Army Of The Pharoahs really managed to hold it down for Philly in 2011. We saw albums by Outerspace, Jedi Mind Tricks, Reef, Doap Nixon, and of course, King Syze. Anyone who says AOTP isn't the most consistant crew in Philly hip hop might want to do their homework. Contributing a large part of that consistancy this year would definetly be King Syze's Collective Bargaining album. Produced entirely by Skammadix & filled with top notch guest appearances, this is a stand out record amognst stand out records. Those familiar with the AOTP legacy already know. Those who aren't, take this opportunity to find out what you've been missing.
215hiphop: Let's start right off by talking about the new record. It's your third full length and this time you worked exclusively with one producer. Tell us about that.
King Syze: It's taking me three years to drop a new record and that wasn't because of laziness or lack of focus. In the time from The Labor Union until now we moved our kids into a better neighborhood and had our third baby. Around that time I started my third record which
was supposed to be called Overtime. During the recording of that I ran into multiple problems with young producers and engineers. Because of the frustration of producers not sending files, engineers losing vocals, etc. I scratched the whole project. After not recording anything for a minute I thought for my next record I just wanted to work with one producer. Skammadix’s always been at the top of my list of best producers I've dealt with. I hit him up and he was down right away. I was skeptical at first wondering if I did the right thing by committing to one producer for an entire record. Skam sent me the first zip file of six beats and I loved all six and that's when I knew this was the right decision. The album was only suppose to be ten songs but we both got in a groove and kept going. There’s 17 songs on the album and I recorded 17 so nothing went to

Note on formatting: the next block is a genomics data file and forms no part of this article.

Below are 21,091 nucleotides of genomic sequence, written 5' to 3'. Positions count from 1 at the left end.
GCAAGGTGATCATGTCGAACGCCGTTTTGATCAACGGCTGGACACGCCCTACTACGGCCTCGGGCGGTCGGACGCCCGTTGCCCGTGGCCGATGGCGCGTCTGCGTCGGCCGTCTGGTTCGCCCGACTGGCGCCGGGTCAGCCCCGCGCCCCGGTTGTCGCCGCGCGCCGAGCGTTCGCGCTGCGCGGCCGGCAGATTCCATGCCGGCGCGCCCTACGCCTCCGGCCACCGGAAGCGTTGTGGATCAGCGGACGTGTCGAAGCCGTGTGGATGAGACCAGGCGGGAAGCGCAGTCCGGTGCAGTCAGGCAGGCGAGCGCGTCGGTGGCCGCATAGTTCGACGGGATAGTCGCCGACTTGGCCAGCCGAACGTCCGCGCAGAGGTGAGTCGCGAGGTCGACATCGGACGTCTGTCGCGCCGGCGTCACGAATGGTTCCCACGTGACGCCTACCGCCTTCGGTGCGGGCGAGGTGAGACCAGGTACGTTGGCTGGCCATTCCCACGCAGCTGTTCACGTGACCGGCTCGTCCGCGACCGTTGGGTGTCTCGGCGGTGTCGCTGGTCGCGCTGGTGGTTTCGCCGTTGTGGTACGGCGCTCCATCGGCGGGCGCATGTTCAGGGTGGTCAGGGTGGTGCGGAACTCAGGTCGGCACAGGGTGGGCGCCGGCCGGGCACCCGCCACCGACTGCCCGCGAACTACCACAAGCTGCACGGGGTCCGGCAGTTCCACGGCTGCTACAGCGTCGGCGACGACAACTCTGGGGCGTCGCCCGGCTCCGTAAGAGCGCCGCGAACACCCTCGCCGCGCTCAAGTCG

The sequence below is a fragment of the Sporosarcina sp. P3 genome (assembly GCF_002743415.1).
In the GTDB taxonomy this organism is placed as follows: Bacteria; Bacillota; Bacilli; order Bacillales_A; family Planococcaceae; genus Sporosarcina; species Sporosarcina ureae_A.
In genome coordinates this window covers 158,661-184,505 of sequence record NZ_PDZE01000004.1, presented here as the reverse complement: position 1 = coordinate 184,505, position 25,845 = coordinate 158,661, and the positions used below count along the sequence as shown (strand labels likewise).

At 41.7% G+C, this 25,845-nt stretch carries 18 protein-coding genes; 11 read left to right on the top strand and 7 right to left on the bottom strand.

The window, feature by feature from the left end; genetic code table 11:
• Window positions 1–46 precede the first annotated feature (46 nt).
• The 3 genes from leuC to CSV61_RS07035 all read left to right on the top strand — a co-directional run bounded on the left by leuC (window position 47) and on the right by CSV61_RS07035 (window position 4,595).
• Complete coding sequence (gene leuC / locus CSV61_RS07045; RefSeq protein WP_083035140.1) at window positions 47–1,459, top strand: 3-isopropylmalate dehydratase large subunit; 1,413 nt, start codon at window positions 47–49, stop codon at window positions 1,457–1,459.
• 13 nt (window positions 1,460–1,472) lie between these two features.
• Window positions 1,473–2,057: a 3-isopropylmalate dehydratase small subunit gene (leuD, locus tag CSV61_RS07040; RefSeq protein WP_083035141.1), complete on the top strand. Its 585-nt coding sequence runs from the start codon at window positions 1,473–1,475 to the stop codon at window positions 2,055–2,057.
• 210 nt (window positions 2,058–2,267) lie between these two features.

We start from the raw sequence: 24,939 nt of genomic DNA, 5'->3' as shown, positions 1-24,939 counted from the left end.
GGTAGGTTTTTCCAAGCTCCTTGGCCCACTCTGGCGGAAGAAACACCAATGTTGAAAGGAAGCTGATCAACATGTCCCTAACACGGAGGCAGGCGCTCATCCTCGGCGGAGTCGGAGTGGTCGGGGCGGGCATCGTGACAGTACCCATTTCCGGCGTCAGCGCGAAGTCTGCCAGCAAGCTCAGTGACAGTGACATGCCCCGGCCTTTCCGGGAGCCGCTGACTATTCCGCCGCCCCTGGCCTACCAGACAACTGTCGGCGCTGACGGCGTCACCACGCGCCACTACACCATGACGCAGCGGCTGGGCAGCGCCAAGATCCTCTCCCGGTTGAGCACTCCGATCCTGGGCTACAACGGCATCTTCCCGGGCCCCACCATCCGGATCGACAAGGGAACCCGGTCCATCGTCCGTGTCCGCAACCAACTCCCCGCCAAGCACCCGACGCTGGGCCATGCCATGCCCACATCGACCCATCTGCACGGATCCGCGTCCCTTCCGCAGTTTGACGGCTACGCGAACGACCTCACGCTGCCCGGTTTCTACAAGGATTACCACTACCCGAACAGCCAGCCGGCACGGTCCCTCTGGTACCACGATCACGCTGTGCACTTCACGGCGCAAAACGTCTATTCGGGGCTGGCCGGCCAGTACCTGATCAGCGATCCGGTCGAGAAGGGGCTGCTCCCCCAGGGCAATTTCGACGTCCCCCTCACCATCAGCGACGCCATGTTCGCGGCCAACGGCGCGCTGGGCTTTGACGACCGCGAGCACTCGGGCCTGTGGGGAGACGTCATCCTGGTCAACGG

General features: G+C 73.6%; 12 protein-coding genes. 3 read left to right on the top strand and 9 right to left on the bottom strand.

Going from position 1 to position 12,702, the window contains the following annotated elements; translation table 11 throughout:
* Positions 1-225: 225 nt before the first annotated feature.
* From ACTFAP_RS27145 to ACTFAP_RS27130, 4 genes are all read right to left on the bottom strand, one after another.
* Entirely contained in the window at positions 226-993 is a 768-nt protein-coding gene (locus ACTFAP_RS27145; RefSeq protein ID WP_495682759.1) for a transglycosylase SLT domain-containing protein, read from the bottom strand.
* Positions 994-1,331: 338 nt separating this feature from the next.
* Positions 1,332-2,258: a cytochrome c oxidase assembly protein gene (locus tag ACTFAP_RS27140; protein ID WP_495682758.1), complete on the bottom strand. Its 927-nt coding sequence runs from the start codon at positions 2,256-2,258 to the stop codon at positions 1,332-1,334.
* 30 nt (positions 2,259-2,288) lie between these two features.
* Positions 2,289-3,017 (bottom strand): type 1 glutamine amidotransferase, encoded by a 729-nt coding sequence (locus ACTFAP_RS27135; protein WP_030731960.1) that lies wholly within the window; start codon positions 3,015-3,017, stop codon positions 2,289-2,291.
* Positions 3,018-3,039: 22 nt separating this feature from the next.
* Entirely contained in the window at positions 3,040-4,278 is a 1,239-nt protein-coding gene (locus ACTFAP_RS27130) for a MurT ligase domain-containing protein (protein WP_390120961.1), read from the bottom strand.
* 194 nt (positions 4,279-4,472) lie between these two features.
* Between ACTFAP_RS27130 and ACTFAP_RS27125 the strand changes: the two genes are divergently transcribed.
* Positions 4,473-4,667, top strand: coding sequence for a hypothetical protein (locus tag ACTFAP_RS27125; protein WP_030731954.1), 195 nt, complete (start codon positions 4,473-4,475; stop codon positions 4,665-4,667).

waste. It was definitely a fun album and Skam did a great job on the production definitely made it easy to write.
215: Since you had Skammadix produce the whole album; how was the process of making Collective Bargaining different from your previous albums?
King Syze: To be completely honest Collective Bargaining was so much easier in some ways and much harder in others. Skam made it much easier from a technical stand point. He sent every track in a professional manner, nothing was lost and everything was sent on time and on correct format that I want to salute to him. He's definitely a professional. As you can see I had a lot of features on the record. Sometimes getting everyone to send their stuff is what made it harder but at the end of the day they're all my team, for most part, and they all came through for me in the clutch. Shout to Paz and Bill on that note I know how busy they are and they came through for me like they always have. Salute!
215: For those that don't know, what does Collective Bargaining mean?
King Syze: Collective Bargaining is the process of negotiating a contract; usually between a Union and a Company. The reason I named the album Collective Bargaining was because I wanted a lot of features in a collective effort to make a good underground hip hop album. Kind of
like we all came together to negotiate a deal to make the album great.
215: Besides the actual music, what impressed me the most about this record is that you went the true indie route and did it all yourself. What was that experience like compared to being on Brick Records or Babygrande?
King Syze: Deciding to do this completely by myself was difficult. When you’re with a label you don't have to worry about pressing CDs and what companies to use for what. Also, with a label there's usually an advance to help pay for the cost of the album. Every dollar that was
thrown into CB was out of my pocket so at times it was difficult. From a technical stand point Skammadix handled getting the CDs pressed. From what he told me that was no easy thing, it took hours of trying to figure things out. It was a learning process for both of us.
215: Usually when I see an album with a lot of features I tend to be skeptical, but on Collective Bargaining it really seems to work. None of the features sound forced and it stays cohesive. How did you decide who to feature and how many features you were going to have?